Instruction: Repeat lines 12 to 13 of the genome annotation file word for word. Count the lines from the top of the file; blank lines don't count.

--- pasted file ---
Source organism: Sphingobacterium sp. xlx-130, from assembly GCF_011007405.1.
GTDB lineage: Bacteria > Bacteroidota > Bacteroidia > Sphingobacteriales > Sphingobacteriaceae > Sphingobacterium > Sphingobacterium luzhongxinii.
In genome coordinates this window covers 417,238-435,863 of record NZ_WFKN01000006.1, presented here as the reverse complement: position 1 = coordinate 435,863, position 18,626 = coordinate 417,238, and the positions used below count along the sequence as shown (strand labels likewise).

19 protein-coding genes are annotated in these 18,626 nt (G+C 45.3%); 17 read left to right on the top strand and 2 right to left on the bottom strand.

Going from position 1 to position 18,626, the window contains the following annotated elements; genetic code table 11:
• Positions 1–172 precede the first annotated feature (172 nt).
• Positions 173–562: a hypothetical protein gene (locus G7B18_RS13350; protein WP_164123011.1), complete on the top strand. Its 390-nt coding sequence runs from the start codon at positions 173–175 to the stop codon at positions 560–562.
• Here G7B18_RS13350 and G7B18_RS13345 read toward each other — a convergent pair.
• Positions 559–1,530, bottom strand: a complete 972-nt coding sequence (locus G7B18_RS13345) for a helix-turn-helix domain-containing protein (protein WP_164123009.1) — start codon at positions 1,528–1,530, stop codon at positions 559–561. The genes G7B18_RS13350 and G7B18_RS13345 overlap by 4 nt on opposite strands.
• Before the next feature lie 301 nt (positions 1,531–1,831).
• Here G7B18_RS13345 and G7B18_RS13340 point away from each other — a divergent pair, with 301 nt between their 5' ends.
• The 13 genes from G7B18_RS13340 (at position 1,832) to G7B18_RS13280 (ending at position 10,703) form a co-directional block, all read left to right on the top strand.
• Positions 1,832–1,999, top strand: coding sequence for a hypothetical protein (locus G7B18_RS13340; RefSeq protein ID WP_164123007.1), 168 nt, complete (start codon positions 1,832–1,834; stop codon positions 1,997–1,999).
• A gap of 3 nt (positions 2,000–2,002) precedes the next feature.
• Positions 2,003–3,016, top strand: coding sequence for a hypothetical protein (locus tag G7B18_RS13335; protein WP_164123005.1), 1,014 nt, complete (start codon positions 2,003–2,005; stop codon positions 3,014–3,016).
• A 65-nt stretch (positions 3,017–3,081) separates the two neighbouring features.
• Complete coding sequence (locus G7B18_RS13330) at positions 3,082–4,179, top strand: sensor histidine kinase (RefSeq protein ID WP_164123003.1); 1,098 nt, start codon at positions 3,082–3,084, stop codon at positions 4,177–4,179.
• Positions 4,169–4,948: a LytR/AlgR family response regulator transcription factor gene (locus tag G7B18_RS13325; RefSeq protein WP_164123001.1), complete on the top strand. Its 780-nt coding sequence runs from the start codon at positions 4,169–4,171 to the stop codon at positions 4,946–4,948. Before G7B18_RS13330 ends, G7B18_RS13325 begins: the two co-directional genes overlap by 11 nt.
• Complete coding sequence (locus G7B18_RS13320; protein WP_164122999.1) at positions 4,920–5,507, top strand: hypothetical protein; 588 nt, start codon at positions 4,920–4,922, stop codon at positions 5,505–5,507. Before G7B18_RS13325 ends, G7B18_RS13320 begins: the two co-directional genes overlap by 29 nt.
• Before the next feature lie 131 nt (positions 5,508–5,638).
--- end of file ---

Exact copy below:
• The 13 genes from G7B18_RS13340 (at position 1,832) to G7B18_RS13280 (ending at position 10,703) form a co-directional block, all read left to right on the top strand.
• Positions 1,832–1,999, top strand: coding sequence for a hypothetical protein (locus G7B18_RS13340; RefSeq protein ID WP_164123007.1), 168 nt, complete (start codon positions 1,832–1,834; stop codon positions 1,997–1,999).